A farmer’s work today is not just growing crops but running a business, acting as a scientist, and developing agricultural methods that yield results. In case you missed them in the February Tell Me More newsletter, read the testimonials below to find out more about the many hats that farmers wear.
“Modern agriculture has always been a part of my life and, as someone who is still directly involved with farming, the difference between public perception and reality is easy to see. It is often simplified and romanticized. Farmers are businessmen, engineers, scientists, weathermen, drivers, builders, vets and many other occupations all rolled into one strenuous job. There is nothing simple about that.”
– Jake, Washington, D.C.
“A grower’s mandate is actually an extremely consuming commitment that is filled with risk and requires that growers make the right decisions at the right time in order to be profitable. They have to be knowledgeable and aware of a host of conditions in order to be able to make those decisions appropriately to harvest a crop successfully. They are required to play many roles: regulations expert, financier, accountant, resource allocator, insurance specialist, agronomist, irrigation specialist, weed management expert, machinery repairman, marketer, social media expert, communicator and more. As a result, it’s become very apparent to me that growers are literally married to their farm. And there’s no real vacation from the life of growing food, fuel and fiber.”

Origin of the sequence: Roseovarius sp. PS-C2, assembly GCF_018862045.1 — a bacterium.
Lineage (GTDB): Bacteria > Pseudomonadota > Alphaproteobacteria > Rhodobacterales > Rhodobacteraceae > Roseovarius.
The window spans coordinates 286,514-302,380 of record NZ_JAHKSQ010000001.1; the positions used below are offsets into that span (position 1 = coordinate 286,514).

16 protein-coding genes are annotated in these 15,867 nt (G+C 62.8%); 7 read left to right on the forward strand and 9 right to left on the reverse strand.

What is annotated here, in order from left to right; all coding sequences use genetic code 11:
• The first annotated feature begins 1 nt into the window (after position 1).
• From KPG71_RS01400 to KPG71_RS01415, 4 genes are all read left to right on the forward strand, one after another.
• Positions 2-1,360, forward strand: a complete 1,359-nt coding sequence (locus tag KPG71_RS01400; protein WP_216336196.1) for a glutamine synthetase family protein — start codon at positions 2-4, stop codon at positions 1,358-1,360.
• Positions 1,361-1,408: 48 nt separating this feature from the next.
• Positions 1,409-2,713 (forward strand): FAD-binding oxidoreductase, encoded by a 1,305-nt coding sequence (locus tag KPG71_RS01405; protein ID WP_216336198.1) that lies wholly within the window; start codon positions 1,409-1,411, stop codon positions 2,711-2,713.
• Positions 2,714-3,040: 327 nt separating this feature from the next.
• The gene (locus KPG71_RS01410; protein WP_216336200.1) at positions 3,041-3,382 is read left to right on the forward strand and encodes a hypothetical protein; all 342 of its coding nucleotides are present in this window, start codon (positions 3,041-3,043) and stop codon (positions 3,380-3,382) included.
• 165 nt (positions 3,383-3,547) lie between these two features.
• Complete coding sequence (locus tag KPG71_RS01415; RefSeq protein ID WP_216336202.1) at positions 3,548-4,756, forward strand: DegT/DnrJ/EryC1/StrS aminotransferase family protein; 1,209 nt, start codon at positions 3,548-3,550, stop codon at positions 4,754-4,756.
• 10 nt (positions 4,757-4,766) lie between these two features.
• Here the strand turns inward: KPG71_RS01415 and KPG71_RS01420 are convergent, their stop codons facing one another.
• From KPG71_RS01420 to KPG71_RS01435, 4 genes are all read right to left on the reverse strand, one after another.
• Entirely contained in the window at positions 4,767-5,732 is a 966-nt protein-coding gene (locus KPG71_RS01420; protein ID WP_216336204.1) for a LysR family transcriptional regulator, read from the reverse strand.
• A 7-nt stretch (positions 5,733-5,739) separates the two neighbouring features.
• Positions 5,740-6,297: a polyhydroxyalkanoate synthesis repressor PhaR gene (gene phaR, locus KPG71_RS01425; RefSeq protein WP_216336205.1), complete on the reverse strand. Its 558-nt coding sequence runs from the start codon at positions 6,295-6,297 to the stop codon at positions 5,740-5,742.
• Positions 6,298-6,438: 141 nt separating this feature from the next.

– Casey, North Carolina
“We had a family friend who was a corn and soybean farmer so during planting season, I made a phone call to him and asked if I could learn more about his operation….My generation’s perception of a farmer entails [a man] getting up before the sun rises, only to sit at the kitchen table with a cup of coffee and a plate of scrambled eggs with the paper open to the weather page before stepping outside to start his day. A day of working in dirt and dust, sitting in a tractor, having lunch brought out by his wife, driving back and forth in their field all day long until the sun sets, only to begin the same the next day….
In reality, farmers of today are businessmen (as I quickly learned). I watched the farmer negotiate grain prices, monitor yield results from his smart phone, listen to the radio tuned to NPR where they were discussing the latest on the farm bill and decide what hybrid corn to plant for the next year. Farmers these days have to be able to understand the economics, politics and business decisions that encompass the business of being a farmer, not just in the field doing hard labor. The cost of machinery, fertilizers, feed and seed, planning, tilling, spraying, and harvesting all require the appropriate education for a successful operation. An operation that helps feed the world.
We need to change the public’s perception and profile of agriculture from “dirty work” to that of an all-encompassing businessperson with roles in marketing, economics, public relations, engineering and science. As I learned, farming in today’s world is more robust than most people realize.”
– Stacey, Minnesota